By E.J.Dionne, Washington Post, in Toronto Star, August 30, 2010
There was a revealing moment in early August when Obama told an audience at a Texas fundraiser: “We have spent the last 20 months governing. They spent the last 20 months politicking.” Referring to the impending elections, he added: “Well, we can politick for three months. They’ve forgotten I know how to politick pretty good.”
Obama’s mistake is captured by that disdainful reference to “politicking.” In a democracy, separating governing from “politicking” is impossible. “Politicking” is nothing less than the ongoing effort to persuade free citizens of the merits of a set of ideas, policies and decisions. Voters feel better about politicians who put what they are doing in a compelling context. Citizens can endure setbacks as long as they believe the overall direction of the government’s approach is right.
At little different take on the Obama derision to politicking...
It is not that he is averse to "politicking;" I believe he has a stron aversion to the kind of character assassination and refusal to debate, except by using a few "bald" and negative talking points, that merely dumb down the debate and insult the intelligence of the electorate that has been practiced by the Republicans over the last two years. Slogans about "too much government" can be and have been mouthed by the most intellectually challenged of the Republican representatives in Congress and in the Senate. Others about "take over" of GM and Chrysler and "death panels" in the Health Reform bill, and "no jobs" have resulted from the stimulus packages...all simplistic talking points that do not address the nuanced, complicated, complex and almost frightening situation about both the deficit and the national debt.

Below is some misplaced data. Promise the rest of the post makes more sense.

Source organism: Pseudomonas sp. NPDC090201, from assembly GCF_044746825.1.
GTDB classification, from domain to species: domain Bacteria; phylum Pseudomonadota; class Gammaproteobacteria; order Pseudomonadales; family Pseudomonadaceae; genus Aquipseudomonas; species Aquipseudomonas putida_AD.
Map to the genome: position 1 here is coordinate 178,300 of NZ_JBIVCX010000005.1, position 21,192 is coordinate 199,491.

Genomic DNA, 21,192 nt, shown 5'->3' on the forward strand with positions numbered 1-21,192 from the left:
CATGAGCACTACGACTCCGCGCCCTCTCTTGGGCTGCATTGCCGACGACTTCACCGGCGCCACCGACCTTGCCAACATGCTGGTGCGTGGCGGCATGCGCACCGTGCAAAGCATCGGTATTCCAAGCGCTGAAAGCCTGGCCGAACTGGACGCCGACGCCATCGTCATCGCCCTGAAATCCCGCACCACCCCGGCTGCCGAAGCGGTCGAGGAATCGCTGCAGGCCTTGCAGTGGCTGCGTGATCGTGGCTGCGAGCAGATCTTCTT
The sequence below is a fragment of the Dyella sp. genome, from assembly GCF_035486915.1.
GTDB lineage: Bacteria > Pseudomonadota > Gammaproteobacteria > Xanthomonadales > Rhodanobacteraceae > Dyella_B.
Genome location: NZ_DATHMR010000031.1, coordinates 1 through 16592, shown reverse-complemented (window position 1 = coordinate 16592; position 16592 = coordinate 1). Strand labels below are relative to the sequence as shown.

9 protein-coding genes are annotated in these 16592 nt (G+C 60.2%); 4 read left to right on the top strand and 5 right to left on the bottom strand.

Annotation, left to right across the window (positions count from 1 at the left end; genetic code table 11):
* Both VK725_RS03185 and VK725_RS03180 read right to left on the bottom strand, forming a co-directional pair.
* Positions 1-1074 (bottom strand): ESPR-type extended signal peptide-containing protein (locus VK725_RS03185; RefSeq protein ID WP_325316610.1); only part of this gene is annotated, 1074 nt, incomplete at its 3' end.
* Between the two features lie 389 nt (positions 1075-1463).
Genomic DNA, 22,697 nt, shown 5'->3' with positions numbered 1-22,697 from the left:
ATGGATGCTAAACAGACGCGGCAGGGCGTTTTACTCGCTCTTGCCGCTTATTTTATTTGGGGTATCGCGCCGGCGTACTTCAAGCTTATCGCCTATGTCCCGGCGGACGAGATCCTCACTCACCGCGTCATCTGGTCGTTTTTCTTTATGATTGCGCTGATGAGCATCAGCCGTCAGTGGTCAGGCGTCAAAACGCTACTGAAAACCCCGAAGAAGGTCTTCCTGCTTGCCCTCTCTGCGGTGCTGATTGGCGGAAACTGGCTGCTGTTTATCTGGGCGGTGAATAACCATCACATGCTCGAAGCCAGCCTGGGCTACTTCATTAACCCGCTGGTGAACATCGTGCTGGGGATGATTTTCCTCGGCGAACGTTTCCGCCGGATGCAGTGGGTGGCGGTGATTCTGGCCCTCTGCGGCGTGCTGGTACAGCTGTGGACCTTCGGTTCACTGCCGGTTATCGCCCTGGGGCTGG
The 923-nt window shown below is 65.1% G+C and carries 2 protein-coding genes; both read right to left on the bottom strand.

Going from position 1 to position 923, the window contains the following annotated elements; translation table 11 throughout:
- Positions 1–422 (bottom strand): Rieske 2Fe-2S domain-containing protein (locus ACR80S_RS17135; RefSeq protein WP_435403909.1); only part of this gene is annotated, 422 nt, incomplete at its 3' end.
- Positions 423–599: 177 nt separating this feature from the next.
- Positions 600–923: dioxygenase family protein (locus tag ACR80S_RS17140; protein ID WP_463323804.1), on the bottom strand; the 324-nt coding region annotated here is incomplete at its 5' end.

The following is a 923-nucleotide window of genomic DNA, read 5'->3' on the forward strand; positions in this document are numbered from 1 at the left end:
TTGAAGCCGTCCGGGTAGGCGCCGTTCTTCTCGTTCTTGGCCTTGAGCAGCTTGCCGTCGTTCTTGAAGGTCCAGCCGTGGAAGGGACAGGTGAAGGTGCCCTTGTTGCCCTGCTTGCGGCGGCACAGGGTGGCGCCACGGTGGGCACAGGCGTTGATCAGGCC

While he has been so busy, ( is has often seemed as if the government was passing and he was signing a "bill-a-day" into law) and while he has been venturing into the heartland of small towns and small factories, trying to encourage, support and raise the spirit of those suffering most profoundly, as a consequence of the disaster, both in foreign and in domestic policy, that is the George W. Bush and the Republican Party's legacy, the Republicans have grown more shrill in attacking his "person" and not so much his policies.
It is the debate about policy, about legislation, about balanced and mature and responsible governance that Mr. Obama is more than ready to engage with his opponents. He is not, and should never stoop to, lowering his ideals, his rhetoric, and his view of the 'big' picture by slugging it out with his intellectually bankrupt, and morally vaccuous oponents over character assassinations...and that is what would result from his engagememnt in the "politicking" that Mr. Dionne speaks about.
At the same time, however, the media is far more interested in character assassination, because of its capacity to sell papers, and to raise ratings, in a culture in which both information and the messengers (media) are struggling for survival. And a tour of the editorial board rooms by the President between now and November is the least the Democratic candidates, and the President's party, can expect from the President, in an all-out initiative to sell the accomplishments of the last twenty months, and not merely explain how bad it would have been under the Republicans...a non-starter in an intellectually challenged culture.